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Lesson planning. AKA the bane of most teachers’ existence.
I cannot wait until I have taught for a while, so that I will have more lesson ideas. Sometimes I feel so stuck for fun lesson ideas, and it seems to take me forever to write a lesson.
Because I sometimes find it difficult, I have implemented a lesson planning schedule to help keep me on track. This is one of the biggest reasons I am able to get all of my planning done on time and keep my stress levels down! Lesson planning with this schedule keeps me organized.
And we all know that being organized is one of the most important aspects of being a good teacher.
You can check out my other organization posts here. Subscribe for more—I will be continuing this series for a while!
Schedule to make lesson planning easy
Tuesday- Think about lesson planning.
Yes, I have a day dedicated to thinking about lesson planning. This helps because it gives me plenty of time to think things through. Sometimes, I will not have any ideas in the morning, and as the day goes on, I come up with something great. I usually just write down the ideas on Tuesday.
For example, this week my list says “Carol of the Bells Orff, Pentatonix listen, Christmas sing along. Listen to winter, talk about winter, sock skating to beat, hot potato with jingle bells.”
Not exactly what you would want to put in your lesson plans for your principal to see…. But it works for me.
Wednesday- Write lesson plans
Our template is long and clunky and ridiculous, so this takes a while. Always make your lesson plans detailed enough to prove to your principal that you know what you are talking about.
They especially like to see “content specific” words. Even if they don’t know what they mean, seeing them in your lesson plans makes them think you know what they mean. Things like dynamics, tempo, quarter notes, etc.
Thursday- Gather materials
This means printing materials, making materials, finding them, etc. I love doing this on Thursday, because our lesson plans are due on Thursday at 5. This means most teachers are just starting to think about their lesson plans, and I have free range of the copier. Friday and Monday, it is packed.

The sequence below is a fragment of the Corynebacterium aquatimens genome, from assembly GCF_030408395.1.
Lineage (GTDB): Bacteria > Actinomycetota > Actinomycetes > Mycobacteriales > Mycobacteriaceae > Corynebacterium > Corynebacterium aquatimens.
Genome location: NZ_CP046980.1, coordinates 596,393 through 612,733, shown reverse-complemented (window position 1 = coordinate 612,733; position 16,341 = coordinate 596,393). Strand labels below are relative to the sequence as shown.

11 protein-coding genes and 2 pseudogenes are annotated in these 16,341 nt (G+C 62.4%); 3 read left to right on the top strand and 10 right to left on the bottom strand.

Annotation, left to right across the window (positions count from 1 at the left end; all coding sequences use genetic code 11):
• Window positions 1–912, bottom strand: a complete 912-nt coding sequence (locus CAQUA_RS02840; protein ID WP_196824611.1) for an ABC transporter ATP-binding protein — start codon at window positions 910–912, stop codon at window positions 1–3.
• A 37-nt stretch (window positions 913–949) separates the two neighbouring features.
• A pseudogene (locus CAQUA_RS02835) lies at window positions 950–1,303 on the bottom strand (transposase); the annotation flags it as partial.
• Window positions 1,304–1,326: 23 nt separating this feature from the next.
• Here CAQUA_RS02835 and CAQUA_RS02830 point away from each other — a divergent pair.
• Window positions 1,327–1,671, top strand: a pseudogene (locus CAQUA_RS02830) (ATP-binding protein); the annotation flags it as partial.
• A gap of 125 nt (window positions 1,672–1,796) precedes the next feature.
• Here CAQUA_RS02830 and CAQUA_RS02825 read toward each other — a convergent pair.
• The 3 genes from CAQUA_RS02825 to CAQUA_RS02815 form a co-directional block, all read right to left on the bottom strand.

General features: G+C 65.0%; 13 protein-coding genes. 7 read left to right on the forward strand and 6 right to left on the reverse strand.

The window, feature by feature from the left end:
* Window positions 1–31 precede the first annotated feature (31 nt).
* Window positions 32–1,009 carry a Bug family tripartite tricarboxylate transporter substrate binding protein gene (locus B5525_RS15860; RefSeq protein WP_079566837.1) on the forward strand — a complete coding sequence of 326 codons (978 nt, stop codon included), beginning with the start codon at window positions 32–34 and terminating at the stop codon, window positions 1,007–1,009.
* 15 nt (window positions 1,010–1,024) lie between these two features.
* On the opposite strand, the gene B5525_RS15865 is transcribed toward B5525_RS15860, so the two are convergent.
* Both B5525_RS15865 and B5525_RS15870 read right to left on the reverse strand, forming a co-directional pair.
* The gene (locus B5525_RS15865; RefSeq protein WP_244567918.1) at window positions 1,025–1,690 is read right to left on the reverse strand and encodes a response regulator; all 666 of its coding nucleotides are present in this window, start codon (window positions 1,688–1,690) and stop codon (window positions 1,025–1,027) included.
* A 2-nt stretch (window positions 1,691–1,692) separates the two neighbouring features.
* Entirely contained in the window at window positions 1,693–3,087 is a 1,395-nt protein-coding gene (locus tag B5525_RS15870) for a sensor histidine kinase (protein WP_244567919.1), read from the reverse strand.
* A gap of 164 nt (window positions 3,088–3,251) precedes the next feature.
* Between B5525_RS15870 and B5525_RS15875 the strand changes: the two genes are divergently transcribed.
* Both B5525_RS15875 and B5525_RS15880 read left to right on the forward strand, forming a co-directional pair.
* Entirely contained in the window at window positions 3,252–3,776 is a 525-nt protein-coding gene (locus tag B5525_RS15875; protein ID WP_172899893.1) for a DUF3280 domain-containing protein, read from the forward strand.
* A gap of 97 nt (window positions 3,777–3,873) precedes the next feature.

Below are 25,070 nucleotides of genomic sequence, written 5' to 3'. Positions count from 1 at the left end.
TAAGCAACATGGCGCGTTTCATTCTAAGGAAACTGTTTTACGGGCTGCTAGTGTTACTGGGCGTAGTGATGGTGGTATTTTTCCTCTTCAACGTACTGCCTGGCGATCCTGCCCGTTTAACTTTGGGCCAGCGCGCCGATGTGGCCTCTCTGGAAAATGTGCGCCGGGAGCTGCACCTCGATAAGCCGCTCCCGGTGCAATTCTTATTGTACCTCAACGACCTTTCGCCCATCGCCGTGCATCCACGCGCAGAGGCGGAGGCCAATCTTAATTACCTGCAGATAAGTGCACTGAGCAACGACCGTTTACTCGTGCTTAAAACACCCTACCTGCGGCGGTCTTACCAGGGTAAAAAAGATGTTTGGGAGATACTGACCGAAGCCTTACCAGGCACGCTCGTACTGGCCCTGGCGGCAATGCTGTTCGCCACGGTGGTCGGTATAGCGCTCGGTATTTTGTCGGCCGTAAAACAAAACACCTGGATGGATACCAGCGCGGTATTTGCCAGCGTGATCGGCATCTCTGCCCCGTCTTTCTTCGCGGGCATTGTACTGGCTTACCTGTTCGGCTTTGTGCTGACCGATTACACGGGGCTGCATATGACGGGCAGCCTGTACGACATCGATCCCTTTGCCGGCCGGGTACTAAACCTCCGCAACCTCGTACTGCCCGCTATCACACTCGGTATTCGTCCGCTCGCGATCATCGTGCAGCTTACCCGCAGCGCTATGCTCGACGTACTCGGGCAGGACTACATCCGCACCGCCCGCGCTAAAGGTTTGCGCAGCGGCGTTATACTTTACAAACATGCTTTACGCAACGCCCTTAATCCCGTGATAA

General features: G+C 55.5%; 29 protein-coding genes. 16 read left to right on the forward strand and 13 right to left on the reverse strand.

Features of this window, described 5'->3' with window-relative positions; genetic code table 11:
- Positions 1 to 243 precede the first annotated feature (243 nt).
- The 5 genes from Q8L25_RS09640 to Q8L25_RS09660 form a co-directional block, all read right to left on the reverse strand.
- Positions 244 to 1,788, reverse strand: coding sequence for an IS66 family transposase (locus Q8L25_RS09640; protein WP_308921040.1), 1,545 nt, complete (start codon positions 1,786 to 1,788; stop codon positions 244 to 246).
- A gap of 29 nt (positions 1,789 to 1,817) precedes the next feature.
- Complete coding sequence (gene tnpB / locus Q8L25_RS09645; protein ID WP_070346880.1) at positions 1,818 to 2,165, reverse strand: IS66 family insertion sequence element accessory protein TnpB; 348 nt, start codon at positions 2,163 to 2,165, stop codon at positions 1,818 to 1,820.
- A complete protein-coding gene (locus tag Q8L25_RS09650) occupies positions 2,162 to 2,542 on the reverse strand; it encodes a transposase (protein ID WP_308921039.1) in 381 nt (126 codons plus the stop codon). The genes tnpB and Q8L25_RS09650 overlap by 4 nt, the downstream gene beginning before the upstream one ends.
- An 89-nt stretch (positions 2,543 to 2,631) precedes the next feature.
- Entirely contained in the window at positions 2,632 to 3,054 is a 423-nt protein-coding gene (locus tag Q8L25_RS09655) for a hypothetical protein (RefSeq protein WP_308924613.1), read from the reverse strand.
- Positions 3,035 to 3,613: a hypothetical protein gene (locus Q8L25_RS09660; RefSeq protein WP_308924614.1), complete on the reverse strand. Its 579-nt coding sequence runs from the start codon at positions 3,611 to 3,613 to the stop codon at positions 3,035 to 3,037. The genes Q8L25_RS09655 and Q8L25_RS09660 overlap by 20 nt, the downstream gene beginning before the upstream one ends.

Also, since our lesson plans are due on Thursday, planning to do them on Wednesday ensures that I have them done on time. If I cannot get it done on Wednesday, I have a whole entire other day to work on it.
If I planned to do it on Thursday and couldn’t, then I would be in a bind.
Friday- get everything ready
Pull out the materials, get them all set to go.
You will notice I didn’t put anything on Monday. This is because with new lessons, I like to have some time to tweak it and not worry about anything else.
Some general lesson planning tips:
Make a series
If you don’t know what to do, pick an instrument and go with it. Or pick a theme. This does wonders because it limits the amount of lessons available.
For example, you could spend a month on Kidsticks Stations. Or recorder. Or whatever.
You could do a musical month, a keyboard unit, a ballet unit, opera unit, etc.
(Click on these pictures to go to the Amazon page)
Embrace the holidays
Teachers love holidays because they make things different!
You can extend Christmas for a whole month. Same with Thanksgiving and Halloween. Also, Hispanic Heritage month and Black History month are great for lesson planning as well.
If you pencil all of those in, there won’t be many days left!
Here is a Halloween lesson: Free K-2 Music Lesson: Rhythm
This is one of my favorite tricks. I honestly only plan two lessons a week—one for K-2 and one for 3-5. This works well with our schedule and really reduces stress. It is worth it if just for the materials—you only have to get out one set of instraments, or two. Not six.
I think ideally K-1, 2-3, 4-5 would be the best groupings, standards-wise. This does not go well with our schedule at all, but I may try it anyway and see how it goes.
I promise you are not an awful teacher for doing this. I believe it really helps you to do your best because you have time to work out all of the kinks, and you are not constantly trying to think of what your lessons are.
Now, if you have been teaching for 20 years, you probably know your lessons well enough that having 6 different ones isn’t an issue. But for us newbies, it is very helpful.
Have some carryover
When I am really put together, I do this very well. What I mean is that you use a piece of your next lesson in this week’s. Or you use a piece of last week’s lesson in this week’s.
For example, I taught my kids Al Citron a few months ago. We learned the song at the end of one lesson and then we played the passing game the next time. They sang so much better because they knew it better! It was fantastic.
Another time, we learned a circle dance to a Ringshout song as a Musical Explorers lesson. We used it as a warm up the next week.
Sometimes it is tricky or not possible, but if you can do this, it really helps! It allows time for the song or lesson to really sink into their heads.
Find a Curriculum
I cannot sing the praises of the Game Plan Curriculum enough. K-8 is also a really great one. Both are fun, having singing and instrument playing, and get the kids to read music well.
What is your lesson planning technique? How does it keep you organized? Any tips and tricks? Let us know in the comments!